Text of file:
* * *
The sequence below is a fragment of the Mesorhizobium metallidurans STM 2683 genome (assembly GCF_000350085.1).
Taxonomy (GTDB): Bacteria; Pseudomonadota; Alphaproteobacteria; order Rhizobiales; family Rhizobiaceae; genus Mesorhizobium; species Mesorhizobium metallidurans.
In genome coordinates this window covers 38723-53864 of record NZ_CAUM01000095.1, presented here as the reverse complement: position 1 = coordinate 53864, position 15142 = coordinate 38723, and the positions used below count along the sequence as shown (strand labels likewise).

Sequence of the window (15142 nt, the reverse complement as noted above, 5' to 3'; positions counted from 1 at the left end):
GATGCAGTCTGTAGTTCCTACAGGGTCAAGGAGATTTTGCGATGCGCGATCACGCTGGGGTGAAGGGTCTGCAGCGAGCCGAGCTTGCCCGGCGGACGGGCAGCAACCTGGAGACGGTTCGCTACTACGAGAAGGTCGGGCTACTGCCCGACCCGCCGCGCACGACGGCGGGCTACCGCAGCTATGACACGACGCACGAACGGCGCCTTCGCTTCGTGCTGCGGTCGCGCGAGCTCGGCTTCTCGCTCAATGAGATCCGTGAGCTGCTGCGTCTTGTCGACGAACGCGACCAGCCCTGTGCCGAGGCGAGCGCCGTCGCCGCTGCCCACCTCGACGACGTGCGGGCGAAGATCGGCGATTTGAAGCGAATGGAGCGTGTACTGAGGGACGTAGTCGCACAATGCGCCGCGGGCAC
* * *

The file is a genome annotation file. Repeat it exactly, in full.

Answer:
The sequence below is a fragment of the Mesorhizobium metallidurans STM 2683 genome (assembly GCF_000350085.1).
Taxonomy (GTDB): Bacteria; Pseudomonadota; Alphaproteobacteria; order Rhizobiales; family Rhizobiaceae; genus Mesorhizobium; species Mesorhizobium metallidurans.
In genome coordinates this window covers 38723-53864 of record NZ_CAUM01000095.1, presented here as the reverse complement: position 1 = coordinate 53864, position 15142 = coordinate 38723, and the positions used below count along the sequence as shown (strand labels likewise).

Sequence of the window (15142 nt, the reverse complement as noted above, 5' to 3'; positions counted from 1 at the left end):
GATGCAGTCTGTAGTTCCTACAGGGTCAAGGAGATTTTGCGATGCGCGATCACGCTGGGGTGAAGGGTCTGCAGCGAGCCGAGCTTGCCCGGCGGACGGGCAGCAACCTGGAGACGGTTCGCTACTACGAGAAGGTCGGGCTACTGCCCGACCCGCCGCGCACGACGGCGGGCTACCGCAGCTATGACACGACGCACGAACGGCGCCTTCGCTTCGTGCTGCGGTCGCGCGAGCTCGGCTTCTCGCTCAATGAGATCCGTGAGCTGCTGCGTCTTGTCGACGAACGCGACCAGCCCTGTGCCGAGGCGAGCGCCGTCGCCGCTGCCCACCTCGACGACGTGCGGGCGAAGATCGGCGATTTGAAGCGAATGGAGCGTGTACTGAGGGACGTAGTCGCACAATGCGCCGCGGGCAC